No matter how great a new idea is, effective planning and implementation are more important. That’s one lesson we can learned from Chicago Public Schools’ (CPS) decision to implement choice-based school reform.
In 2012 and 2013, after approving the opening of many independent public charter schools, CPS turned to the task of right-sizing their portfolio of traditional public schools. As the school year neared an end, the City of Chicago finished a long, public planning process and published the list of almost 50 schools to be permanently shuttered when the summer holiday began. The great idea of school reform—letting market forces force poor schools to close—was in full bloom.
The district said it was ready to implement the change. When the new school year began in just a few months, displaced students would be welcomed into their well-prepared new schools. For a cash-starved school district, this massive dislocation promised long-term savings. For students, the promise was that their new schools would give them a stronger educational experience than the ones they were leaving behind.
Five years later, the educational outcomes are modest at best, the actual savings hard to see, and the ineffectiveness of the district’s planning and implementation evident. A study published earlier this week by researchers at the University of Chicago Consortium on School Research found that “the reality of school closures was much more complex than policymakers anticipated; academic outcomes were neutral at best, and negative in some instances.”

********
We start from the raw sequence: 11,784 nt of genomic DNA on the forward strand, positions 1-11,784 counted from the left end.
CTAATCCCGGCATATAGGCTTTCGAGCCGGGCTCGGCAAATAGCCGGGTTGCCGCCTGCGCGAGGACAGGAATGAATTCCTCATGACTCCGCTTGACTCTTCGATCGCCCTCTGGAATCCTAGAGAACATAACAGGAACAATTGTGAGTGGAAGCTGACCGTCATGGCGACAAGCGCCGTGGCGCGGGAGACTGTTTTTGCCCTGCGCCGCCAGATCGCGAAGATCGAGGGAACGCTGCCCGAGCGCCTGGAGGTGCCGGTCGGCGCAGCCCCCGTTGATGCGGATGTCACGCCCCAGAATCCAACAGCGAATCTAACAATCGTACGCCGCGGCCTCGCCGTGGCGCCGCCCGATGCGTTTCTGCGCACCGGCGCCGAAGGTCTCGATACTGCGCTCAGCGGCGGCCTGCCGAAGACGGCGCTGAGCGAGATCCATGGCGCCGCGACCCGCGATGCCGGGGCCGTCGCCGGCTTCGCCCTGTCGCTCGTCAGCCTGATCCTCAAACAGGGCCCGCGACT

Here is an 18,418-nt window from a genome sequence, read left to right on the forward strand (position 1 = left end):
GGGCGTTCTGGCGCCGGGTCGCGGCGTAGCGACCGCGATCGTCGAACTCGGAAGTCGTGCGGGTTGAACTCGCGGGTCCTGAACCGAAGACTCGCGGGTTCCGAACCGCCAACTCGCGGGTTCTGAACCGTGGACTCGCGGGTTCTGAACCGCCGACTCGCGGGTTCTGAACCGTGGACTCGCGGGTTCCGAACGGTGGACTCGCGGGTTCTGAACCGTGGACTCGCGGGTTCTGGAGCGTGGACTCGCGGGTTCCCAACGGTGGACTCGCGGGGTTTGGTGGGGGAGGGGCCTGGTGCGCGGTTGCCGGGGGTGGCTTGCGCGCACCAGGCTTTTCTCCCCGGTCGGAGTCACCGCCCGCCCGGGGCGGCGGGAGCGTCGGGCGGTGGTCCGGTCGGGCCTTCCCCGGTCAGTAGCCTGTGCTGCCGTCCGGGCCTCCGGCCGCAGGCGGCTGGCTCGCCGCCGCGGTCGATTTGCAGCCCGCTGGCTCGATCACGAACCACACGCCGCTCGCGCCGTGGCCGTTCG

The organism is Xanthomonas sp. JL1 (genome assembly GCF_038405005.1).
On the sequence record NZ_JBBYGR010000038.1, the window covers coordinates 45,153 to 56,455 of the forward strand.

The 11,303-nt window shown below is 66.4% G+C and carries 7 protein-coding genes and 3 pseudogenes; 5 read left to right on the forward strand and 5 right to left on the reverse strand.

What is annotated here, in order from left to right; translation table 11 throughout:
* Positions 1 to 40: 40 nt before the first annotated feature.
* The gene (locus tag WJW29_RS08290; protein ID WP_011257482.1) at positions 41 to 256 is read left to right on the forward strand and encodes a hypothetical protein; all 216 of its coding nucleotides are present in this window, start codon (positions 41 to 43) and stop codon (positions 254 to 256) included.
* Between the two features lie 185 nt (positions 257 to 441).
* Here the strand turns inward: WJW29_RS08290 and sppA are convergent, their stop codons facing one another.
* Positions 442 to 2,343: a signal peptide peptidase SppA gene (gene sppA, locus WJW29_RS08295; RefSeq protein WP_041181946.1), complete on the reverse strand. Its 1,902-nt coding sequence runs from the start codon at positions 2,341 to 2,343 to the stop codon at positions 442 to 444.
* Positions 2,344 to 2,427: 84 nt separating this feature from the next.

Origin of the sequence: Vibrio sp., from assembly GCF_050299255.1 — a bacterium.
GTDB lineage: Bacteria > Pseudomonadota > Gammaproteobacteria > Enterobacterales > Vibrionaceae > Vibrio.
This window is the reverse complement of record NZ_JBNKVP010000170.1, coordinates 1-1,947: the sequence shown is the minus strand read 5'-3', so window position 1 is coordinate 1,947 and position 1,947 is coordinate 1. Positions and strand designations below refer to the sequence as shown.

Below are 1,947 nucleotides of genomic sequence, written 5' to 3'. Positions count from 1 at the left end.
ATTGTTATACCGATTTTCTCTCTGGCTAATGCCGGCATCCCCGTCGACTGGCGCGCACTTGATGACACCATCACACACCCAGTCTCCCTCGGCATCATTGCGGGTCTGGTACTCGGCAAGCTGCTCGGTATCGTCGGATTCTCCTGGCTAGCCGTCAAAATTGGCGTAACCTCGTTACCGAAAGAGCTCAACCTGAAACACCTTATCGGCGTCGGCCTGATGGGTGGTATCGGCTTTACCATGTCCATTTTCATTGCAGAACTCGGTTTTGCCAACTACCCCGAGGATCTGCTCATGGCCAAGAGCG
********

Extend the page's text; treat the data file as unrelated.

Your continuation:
To make the plan work, the district needed to place 12,000 students who were attending closing schools in new classrooms, prepare the designated receiving schools so that they were ready to accommodate their new students, physically move equipment and supplies to their new locations, reassure parents about the plan, and manage 1,100 staff whose schools were closing.
The physical task of preparing schools for an influx of new students proved daunting. The researchers found that in many cases, the district had not planned effectively.
In addition to having to deal with the clutter of moving boxes and the chaos of unpacking, staff also lamented that some of the welcoming school buildings were unclean, some needed serious repairs, and many upgrades fell short of what was promised or were delayed. Poor building conditions were a barrier to preparedness, undermining community hopefulness about the transition. The inadequacy of the building space resulted in administrators and teachers spending a lot of time unpacking, cleaning, and preparing the physical space, rather than on instructional planning and relationship building.
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A key part of the district’s approach was to provide additional resources to receiving schools so they could strengthen their educational programs. It couldn’t maintain that level of spending over time, however, so many improvements didn’t last: “Many of these initial supports, however, were hard to sustain after the first year, according to school leaders, due to budget cuts in subsequent years and the one-time influx of resources.”